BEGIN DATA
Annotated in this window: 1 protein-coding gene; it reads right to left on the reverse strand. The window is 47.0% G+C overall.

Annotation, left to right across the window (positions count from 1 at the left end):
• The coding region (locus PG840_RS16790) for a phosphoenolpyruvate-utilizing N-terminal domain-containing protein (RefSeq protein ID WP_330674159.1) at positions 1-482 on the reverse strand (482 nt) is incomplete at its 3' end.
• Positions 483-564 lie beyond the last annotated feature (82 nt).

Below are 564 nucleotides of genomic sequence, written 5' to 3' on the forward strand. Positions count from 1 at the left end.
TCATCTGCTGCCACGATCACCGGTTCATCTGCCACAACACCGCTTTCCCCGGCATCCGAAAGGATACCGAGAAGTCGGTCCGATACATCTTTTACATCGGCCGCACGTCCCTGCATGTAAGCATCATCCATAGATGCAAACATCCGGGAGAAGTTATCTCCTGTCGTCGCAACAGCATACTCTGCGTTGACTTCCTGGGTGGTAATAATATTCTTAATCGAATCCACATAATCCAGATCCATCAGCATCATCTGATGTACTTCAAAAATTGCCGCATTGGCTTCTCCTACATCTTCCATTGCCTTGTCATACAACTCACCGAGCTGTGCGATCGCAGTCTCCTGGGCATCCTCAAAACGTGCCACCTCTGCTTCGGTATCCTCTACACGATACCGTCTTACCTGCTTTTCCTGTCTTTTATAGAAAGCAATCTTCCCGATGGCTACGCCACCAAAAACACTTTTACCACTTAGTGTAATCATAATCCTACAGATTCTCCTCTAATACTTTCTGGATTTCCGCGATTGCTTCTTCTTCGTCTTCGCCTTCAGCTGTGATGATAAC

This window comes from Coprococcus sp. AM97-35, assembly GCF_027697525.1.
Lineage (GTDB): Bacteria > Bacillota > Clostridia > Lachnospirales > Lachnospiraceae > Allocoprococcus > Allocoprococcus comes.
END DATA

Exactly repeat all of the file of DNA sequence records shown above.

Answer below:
Annotated in this window: 1 protein-coding gene; it reads right to left on the reverse strand. The window is 47.0% G+C overall.

Annotation, left to right across the window (positions count from 1 at the left end):
• The coding region (locus PG840_RS16790) for a phosphoenolpyruvate-utilizing N-terminal domain-containing protein (RefSeq protein ID WP_330674159.1) at positions 1-482 on the reverse strand (482 nt) is incomplete at its 3' end.
• Positions 483-564 lie beyond the last annotated feature (82 nt).

Below are 564 nucleotides of genomic sequence, written 5' to 3' on the forward strand. Positions count from 1 at the left end.
TCATCTGCTGCCACGATCACCGGTTCATCTGCCACAACACCGCTTTCCCCGGCATCCGAAAGGATACCGAGAAGTCGGTCCGATACATCTTTTACATCGGCCGCACGTCCCTGCATGTAAGCATCATCCATAGATGCAAACATCCGGGAGAAGTTATCTCCTGTCGTCGCAACAGCATACTCTGCGTTGACTTCCTGGGTGGTAATAATATTCTTAATCGAATCCACATAATCCAGATCCATCAGCATCATCTGATGTACTTCAAAAATTGCCGCATTGGCTTCTCCTACATCTTCCATTGCCTTGTCATACAACTCACCGAGCTGTGCGATCGCAGTCTCCTGGGCATCCTCAAAACGTGCCACCTCTGCTTCGGTATCCTCTACACGATACCGTCTTACCTGCTTTTCCTGTCTTTTATAGAAAGCAATCTTCCCGATGGCTACGCCACCAAAAACACTTTTACCACTTAGTGTAATCATAATCCTACAGATTCTCCTCTAATACTTTCTGGATTTCCGCGATTGCTTCTTCTTCGTCTTCGCCTTCAGCTGTGATGATAAC

This window comes from Coprococcus sp. AM97-35, assembly GCF_027697525.1.
Lineage (GTDB): Bacteria > Bacillota > Clostridia > Lachnospirales > Lachnospiraceae > Allocoprococcus > Allocoprococcus comes.